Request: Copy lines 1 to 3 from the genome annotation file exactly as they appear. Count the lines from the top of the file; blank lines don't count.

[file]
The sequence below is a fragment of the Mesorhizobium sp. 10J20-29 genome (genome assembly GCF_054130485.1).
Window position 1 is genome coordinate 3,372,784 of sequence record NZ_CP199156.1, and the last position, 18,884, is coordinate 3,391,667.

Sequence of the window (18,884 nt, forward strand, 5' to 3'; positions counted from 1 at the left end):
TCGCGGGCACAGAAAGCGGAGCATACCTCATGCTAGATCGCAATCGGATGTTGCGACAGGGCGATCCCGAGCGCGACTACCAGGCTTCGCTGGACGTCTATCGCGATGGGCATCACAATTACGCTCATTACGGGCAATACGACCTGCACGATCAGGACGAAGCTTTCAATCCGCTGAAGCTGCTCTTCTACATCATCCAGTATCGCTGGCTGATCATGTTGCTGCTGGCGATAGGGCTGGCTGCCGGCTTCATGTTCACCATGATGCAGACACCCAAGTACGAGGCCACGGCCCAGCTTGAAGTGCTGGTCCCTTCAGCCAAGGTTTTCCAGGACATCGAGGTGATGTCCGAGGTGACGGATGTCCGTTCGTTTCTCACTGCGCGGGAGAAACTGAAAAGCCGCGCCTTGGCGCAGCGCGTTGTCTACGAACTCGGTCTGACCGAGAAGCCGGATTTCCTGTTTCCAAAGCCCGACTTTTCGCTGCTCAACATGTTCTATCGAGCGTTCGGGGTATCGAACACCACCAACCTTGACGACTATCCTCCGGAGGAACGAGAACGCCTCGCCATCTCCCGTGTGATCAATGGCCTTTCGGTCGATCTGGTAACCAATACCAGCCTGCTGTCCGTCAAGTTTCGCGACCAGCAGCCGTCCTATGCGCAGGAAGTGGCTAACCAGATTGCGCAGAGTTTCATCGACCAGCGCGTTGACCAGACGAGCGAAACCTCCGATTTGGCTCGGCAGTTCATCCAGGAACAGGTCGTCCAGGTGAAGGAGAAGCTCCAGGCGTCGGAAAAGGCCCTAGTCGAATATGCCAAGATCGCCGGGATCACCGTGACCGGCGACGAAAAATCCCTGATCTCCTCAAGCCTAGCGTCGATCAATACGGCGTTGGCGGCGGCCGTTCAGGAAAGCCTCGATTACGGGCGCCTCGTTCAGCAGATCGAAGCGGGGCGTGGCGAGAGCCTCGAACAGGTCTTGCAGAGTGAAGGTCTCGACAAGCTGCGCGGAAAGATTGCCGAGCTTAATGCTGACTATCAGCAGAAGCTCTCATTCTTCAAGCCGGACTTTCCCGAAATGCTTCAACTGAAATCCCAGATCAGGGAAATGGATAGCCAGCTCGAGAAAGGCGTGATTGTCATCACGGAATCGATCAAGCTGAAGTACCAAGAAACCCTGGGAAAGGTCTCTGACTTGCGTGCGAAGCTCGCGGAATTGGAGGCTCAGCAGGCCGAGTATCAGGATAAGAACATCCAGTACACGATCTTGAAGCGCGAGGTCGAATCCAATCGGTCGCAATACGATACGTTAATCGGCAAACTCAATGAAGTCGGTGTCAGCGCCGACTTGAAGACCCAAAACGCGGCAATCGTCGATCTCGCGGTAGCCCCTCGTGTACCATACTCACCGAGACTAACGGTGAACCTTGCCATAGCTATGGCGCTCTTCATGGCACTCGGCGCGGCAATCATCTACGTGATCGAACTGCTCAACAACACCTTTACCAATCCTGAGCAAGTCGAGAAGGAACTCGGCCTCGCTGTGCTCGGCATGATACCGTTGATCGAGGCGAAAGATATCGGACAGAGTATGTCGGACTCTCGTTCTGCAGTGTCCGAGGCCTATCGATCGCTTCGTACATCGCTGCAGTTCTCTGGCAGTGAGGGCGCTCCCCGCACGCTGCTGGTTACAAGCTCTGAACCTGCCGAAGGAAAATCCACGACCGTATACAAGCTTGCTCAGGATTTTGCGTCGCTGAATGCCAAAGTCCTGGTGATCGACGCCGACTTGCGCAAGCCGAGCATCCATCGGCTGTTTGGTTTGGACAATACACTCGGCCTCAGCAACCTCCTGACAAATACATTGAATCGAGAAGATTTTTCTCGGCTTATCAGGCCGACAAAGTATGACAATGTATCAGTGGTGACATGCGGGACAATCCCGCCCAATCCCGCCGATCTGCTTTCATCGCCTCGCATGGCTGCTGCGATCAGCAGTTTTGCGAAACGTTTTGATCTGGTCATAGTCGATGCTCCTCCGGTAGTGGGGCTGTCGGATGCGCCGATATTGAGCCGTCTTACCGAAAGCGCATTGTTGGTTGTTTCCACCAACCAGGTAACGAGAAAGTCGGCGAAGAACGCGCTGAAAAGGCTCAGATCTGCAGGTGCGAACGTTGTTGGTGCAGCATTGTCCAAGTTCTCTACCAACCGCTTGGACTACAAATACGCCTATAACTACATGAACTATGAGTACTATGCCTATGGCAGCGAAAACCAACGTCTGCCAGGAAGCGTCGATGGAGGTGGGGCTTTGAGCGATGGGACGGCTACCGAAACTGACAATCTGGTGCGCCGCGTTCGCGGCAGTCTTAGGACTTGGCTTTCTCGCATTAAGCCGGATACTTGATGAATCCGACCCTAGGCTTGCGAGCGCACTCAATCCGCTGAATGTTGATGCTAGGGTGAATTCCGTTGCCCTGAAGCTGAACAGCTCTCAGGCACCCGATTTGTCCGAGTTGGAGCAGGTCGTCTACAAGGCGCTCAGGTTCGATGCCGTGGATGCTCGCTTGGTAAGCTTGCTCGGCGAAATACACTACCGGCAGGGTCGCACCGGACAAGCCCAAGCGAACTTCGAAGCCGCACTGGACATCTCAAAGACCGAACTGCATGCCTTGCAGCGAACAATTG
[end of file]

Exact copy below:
The sequence below is a fragment of the Mesorhizobium sp. 10J20-29 genome (genome assembly GCF_054130485.1).
Window position 1 is genome coordinate 3,372,784 of sequence record NZ_CP199156.1, and the last position, 18,884, is coordinate 3,391,667.

Sequence of the window (18,884 nt, forward strand, 5' to 3'; positions counted from 1 at the left end):